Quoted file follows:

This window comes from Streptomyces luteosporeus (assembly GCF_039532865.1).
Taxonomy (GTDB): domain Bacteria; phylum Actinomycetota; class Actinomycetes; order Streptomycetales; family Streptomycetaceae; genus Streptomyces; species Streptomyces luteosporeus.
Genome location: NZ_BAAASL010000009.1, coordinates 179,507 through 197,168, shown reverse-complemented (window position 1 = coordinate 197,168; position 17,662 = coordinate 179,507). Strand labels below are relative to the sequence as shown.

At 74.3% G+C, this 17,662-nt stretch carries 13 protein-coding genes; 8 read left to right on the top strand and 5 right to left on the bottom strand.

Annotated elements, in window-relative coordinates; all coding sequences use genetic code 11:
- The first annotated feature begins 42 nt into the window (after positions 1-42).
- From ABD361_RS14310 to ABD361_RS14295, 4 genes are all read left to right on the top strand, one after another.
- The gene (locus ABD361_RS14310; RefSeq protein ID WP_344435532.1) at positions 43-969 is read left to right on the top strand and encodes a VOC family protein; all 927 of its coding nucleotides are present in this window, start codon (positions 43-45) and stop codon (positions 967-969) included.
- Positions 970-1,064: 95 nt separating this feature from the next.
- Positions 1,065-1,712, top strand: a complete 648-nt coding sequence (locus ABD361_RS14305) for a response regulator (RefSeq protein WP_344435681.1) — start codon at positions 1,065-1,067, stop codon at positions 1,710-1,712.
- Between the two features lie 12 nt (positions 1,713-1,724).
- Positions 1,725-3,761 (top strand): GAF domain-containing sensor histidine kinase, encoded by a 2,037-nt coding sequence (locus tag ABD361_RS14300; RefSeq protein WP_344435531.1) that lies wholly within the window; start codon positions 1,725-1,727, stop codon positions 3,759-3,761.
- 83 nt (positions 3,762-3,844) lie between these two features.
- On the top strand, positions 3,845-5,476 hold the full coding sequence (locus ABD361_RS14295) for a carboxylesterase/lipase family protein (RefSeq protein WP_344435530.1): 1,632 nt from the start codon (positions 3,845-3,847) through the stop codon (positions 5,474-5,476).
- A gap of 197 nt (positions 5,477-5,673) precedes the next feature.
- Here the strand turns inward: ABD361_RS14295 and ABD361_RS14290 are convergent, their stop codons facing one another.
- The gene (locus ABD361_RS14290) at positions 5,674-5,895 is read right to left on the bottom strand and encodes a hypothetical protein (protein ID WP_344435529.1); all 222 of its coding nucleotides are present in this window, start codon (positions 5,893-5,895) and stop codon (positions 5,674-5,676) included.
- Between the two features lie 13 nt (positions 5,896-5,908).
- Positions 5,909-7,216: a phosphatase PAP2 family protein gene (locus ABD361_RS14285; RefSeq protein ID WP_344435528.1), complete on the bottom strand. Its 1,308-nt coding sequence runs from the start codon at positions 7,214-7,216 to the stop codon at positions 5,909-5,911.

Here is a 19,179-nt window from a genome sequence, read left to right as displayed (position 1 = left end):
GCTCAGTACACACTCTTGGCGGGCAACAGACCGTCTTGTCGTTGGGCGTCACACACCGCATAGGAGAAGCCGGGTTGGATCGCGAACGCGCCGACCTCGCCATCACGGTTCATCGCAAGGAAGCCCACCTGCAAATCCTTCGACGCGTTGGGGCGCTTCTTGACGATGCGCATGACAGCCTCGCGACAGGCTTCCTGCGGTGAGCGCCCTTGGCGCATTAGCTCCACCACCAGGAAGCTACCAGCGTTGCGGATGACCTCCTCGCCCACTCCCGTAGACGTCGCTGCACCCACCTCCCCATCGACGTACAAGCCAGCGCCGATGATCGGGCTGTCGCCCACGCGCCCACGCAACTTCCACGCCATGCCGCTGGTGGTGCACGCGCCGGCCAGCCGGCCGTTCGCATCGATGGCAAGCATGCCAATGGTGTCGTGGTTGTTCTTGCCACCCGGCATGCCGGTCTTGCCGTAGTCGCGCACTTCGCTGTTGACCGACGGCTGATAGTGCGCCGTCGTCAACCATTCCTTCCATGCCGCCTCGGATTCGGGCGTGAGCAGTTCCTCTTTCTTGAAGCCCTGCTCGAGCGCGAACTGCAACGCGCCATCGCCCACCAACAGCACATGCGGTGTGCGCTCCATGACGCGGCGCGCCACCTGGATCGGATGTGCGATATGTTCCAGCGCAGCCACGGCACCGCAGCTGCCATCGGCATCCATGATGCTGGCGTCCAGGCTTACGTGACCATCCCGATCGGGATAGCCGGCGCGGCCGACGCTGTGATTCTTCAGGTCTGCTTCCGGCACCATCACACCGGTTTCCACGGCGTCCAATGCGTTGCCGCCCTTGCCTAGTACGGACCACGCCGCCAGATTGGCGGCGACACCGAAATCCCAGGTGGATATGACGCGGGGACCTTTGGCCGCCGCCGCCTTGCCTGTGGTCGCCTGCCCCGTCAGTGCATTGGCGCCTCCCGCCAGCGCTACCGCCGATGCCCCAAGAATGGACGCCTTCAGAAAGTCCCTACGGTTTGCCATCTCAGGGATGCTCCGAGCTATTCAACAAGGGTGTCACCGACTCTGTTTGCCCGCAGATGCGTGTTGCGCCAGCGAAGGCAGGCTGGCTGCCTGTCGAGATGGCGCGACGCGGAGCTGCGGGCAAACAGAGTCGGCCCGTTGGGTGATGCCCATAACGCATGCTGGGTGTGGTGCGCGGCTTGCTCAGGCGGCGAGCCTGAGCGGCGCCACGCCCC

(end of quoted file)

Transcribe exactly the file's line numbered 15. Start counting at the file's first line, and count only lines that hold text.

- A gap of 197 nt (positions 5,477-5,673) precedes the next feature.